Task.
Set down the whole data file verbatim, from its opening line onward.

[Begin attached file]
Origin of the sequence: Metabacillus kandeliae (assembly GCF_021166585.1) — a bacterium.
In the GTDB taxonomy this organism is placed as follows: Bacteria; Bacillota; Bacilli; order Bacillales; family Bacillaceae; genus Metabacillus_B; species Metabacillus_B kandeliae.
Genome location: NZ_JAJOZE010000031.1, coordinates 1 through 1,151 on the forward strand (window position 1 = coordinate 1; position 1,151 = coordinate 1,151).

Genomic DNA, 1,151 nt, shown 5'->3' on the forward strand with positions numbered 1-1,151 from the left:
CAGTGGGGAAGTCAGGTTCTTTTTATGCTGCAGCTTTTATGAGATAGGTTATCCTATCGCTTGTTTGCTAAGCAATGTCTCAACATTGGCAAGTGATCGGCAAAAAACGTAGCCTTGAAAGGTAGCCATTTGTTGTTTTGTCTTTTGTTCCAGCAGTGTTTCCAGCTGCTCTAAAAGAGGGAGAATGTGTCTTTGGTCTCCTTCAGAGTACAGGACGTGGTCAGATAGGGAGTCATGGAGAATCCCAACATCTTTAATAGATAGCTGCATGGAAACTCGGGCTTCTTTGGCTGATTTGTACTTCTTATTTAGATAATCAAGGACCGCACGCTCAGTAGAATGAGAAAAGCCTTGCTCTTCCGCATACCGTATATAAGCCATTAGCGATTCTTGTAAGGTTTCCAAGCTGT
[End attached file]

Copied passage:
Origin of the sequence: Metabacillus kandeliae (assembly GCF_021166585.1) — a bacterium.
In the GTDB taxonomy this organism is placed as follows: Bacteria; Bacillota; Bacilli; order Bacillales; family Bacillaceae; genus Metabacillus_B; species Metabacillus_B kandeliae.
Genome location: NZ_JAJOZE010000031.1, coordinates 1 through 1,151 on the forward strand (window position 1 = coordinate 1; position 1,151 = coordinate 1,151).

Genomic DNA, 1,151 nt, shown 5'->3' on the forward strand with positions numbered 1-1,151 from the left:
CAGTGGGGAAGTCAGGTTCTTTTTATGCTGCAGCTTTTATGAGATAGGTTATCCTATCGCTTGTTTGCTAAGCAATGTCTCAACATTGGCAAGTGATCGGCAAAAAACGTAGCCTTGAAAGGTAGCCATTTGTTGTTTTGTCTTTTGTTCCAGCAGTGTTTCCAGCTGCTCTAAAAGAGGGAGAATGTGTCTTTGGTCTCCTTCAGAGTACAGGACGTGGTCAGATAGGGAGTCATGGAGAATCCCAACATCTTTAATAGATAGCTGCATGGAAACTCGGGCTTCTTTGGCTGATTTGTACTTCTTATTTAGATAATCAAGGACCGCACGCTCAGTAGAATGAGAAAAGCCTTGCTCTTCCGCATACCGTATATAAGCCATTAGCGATTCTTGTAAGGTTTCCAAGCTGT